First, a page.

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Obviousness-type double patenting: A trap for the unwary

Obviousness-type double patenting (ODP) is a judicially created doctrine that prohibits extending a right of exclusivity to subject matter claimed in a later issuing patent if an earlier patent claims subject matter that is not patentably distinct.

ODP does not bar issuance of a patent if a terminal disclaimer (TD) is filed by the patentee promising that the later issuing patent will expire on the same day as the earlier patent and will be commonly owned. The right to file a TD, and its effects, can make ODP a trap that can catch the unwary.

ODP can exist in a later issuing patent application if it shares with the earlier patent at least one inventor, one assignee, or, in special circumstances, common activities undertaken within the scope of a joint research agreement. The Federal Circuit recently affirmed in In re Hubbell, that ODP can exist if there are different owners but an inventor in common. Once ODP is found to exist, the only remedy, besides cancelling the rejected claims, is filing the TD. A TD, however, only can be filed where there is common ownership, i.e. all owners/assignees are the same. When ODP is based on the presence of different owners but a common inventor, ODP will preclude issuance of the later patent.

A policy behind this incongruent result is to prevent harassment of an infringer by multiple assignees asserting essentially the same patent. The same policy exists under the joint research agreement exception. Under this exception, a TD in a later issuing patent that is not commonly owned with the earlier patent can be filed for claims that are the result of activities undertaken within the scope of a joint research agreement between the two owners, but only if a promise is made waiving the right of either patent owner to separately enforce the patents. ODP can irretrievably limit the issuance and enforceability of patents to different owners. This result can occur when the later issuing application includes claims that overlap with the earlier patent.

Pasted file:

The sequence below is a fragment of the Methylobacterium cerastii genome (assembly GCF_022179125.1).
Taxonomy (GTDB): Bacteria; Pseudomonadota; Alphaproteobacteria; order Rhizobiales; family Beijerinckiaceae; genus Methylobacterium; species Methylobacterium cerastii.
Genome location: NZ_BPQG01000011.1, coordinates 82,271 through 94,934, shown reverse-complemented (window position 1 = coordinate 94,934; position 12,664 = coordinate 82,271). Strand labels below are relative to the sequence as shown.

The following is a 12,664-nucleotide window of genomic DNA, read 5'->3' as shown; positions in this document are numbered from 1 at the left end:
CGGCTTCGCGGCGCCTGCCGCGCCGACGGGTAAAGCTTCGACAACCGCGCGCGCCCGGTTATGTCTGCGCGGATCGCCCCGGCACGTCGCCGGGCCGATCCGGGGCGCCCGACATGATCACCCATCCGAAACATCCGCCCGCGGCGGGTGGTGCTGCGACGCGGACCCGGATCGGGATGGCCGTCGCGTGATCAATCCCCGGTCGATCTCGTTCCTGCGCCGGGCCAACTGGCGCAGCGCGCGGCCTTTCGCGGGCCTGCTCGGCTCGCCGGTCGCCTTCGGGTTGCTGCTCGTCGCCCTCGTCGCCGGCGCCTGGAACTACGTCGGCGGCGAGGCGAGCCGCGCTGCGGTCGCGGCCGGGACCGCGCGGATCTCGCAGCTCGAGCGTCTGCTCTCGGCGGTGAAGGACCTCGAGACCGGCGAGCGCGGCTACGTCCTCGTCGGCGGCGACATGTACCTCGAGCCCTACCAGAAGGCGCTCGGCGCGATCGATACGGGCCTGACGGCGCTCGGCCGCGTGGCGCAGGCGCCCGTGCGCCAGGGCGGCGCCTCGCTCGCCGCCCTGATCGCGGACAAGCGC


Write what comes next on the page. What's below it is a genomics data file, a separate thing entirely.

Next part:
Even when a TD can be filed, the waiver of patent term can be a serious penalty. Patent term can be shortened where the later issuing patent has a later priority date than the earlier patent and/or is entitled to an adjustment that lengthens patent term. The TD also promises common ownership during the course of the patent, which may affect future deals or sales of IP assets. Filing a TD that is not warranted can undermine the value of a patent.

It is prudent that patentees and practitioners consider ODP when developing a business and patenting strategy. For example, agreements with third parties that include provisions to assign patent rights to one of the parties can avoid ODP problems that occur with different owners. To the extent possible, companies also should track the patents of previous inventor/employees that could raise ODP issues. Also, prosecuting and obtaining issuance of generic claims before specific claims can avoid the necessity of a TD.

-Submitted by Karen Potter and Stephanie Seidman, McKenna Long & Aldridge.

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